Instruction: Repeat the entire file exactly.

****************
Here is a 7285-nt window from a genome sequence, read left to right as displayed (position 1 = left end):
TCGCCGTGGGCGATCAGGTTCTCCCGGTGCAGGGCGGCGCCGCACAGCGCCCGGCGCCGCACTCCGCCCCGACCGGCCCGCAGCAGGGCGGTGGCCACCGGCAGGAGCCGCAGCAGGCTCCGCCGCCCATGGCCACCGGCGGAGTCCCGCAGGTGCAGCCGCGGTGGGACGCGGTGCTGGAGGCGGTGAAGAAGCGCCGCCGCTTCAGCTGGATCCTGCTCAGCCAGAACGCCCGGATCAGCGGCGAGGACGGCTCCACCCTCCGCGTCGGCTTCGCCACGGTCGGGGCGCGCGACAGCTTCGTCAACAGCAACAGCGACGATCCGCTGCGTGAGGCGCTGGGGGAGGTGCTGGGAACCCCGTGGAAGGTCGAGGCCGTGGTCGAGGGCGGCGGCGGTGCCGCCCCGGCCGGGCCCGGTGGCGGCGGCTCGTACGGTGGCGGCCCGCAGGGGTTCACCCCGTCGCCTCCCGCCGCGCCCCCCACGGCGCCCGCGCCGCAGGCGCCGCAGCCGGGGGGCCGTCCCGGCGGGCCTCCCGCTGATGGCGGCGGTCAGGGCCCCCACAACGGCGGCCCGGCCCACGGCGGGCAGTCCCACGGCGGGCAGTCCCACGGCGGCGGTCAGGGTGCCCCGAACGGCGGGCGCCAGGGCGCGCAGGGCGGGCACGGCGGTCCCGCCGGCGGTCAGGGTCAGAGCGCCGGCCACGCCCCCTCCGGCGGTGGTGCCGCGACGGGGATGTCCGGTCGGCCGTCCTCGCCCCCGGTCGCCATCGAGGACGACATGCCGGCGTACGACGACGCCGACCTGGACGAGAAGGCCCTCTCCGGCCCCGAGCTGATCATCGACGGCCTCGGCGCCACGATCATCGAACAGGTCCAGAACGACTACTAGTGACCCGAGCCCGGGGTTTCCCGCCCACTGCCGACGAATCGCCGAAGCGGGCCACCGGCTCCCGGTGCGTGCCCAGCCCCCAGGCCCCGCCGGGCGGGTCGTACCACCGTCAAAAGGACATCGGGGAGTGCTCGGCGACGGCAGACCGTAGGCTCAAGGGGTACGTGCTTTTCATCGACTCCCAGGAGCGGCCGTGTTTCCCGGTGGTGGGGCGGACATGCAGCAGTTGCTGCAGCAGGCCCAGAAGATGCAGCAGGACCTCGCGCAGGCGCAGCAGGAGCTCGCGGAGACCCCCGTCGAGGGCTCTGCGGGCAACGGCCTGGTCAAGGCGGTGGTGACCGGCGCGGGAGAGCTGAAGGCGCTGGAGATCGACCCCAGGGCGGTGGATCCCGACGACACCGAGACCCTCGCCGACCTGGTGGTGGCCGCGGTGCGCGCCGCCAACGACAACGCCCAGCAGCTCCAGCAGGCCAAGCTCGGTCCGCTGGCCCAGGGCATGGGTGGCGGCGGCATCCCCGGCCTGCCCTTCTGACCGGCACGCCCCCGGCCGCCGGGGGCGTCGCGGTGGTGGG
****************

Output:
Here is a 7285-nt window from a genome sequence, read left to right as displayed (position 1 = left end):
TCGCCGTGGGCGATCAGGTTCTCCCGGTGCAGGGCGGCGCCGCACAGCGCCCGGCGCCGCACTCCGCCCCGACCGGCCCGCAGCAGGGCGGTGGCCACCGGCAGGAGCCGCAGCAGGCTCCGCCGCCCATGGCCACCGGCGGAGTCCCGCAGGTGCAGCCGCGGTGGGACGCGGTGCTGGAGGCGGTGAAGAAGCGCCGCCGCTTCAGCTGGATCCTGCTCAGCCAGAACGCCCGGATCAGCGGCGAGGACGGCTCCACCCTCCGCGTCGGCTTCGCCACGGTCGGGGCGCGCGACAGCTTCGTCAACAGCAACAGCGACGATCCGCTGCGTGAGGCGCTGGGGGAGGTGCTGGGAACCCCGTGGAAGGTCGAGGCCGTGGTCGAGGGCGGCGGCGGTGCCGCCCCGGCCGGGCCCGGTGGCGGCGGCTCGTACGGTGGCGGCCCGCAGGGGTTCACCCCGTCGCCTCCCGCCGCGCCCCCCACGGCGCCCGCGCCGCAGGCGCCGCAGCCGGGGGGCCGTCCCGGCGGGCCTCCCGCTGATGGCGGCGGTCAGGGCCCCCACAACGGCGGCCCGGCCCACGGCGGGCAGTCCCACGGCGGGCAGTCCCACGGCGGCGGTCAGGGTGCCCCGAACGGCGGGCGCCAGGGCGCGCAGGGCGGGCACGGCGGTCCCGCCGGCGGTCAGGGTCAGAGCGCCGGCCACGCCCCCTCCGGCGGTGGTGCCGCGACGGGGATGTCCGGTCGGCCGTCCTCGCCCCCGGTCGCCATCGAGGACGACATGCCGGCGTACGACGACGCCGACCTGGACGAGAAGGCCCTCTCCGGCCCCGAGCTGATCATCGACGGCCTCGGCGCCACGATCATCGAACAGGTCCAGAACGACTACTAGTGACCCGAGCCCGGGGTTTCCCGCCCACTGCCGACGAATCGCCGAAGCGGGCCACCGGCTCCCGGTGCGTGCCCAGCCCCCAGGCCCCGCCGGGCGGGTCGTACCACCGTCAAAAGGACATCGGGGAGTGCTCGGCGACGGCAGACCGTAGGCTCAAGGGGTACGTGCTTTTCATCGACTCCCAGGAGCGGCCGTGTTTCCCGGTGGTGGGGCGGACATGCAGCAGTTGCTGCAGCAGGCCCAGAAGATGCAGCAGGACCTCGCGCAGGCGCAGCAGGAGCTCGCGGAGACCCCCGTCGAGGGCTCTGCGGGCAACGGCCTGGTCAAGGCGGTGGTGACCGGCGCGGGAGAGCTGAAGGCGCTGGAGATCGACCCCAGGGCGGTGGATCCCGACGACACCGAGACCCTCGCCGACCTGGTGGTGGCCGCGGTGCGCGCCGCCAACGACAACGCCCAGCAGCTCCAGCAGGCCAAGCTCGGTCCGCTGGCCCAGGGCATGGGTGGCGGCGGCATCCCCGGCCTGCCCTTCTGACCGGCACGCCCCCGGCCGCCGGGGGCGTCGCGGTGGTGGG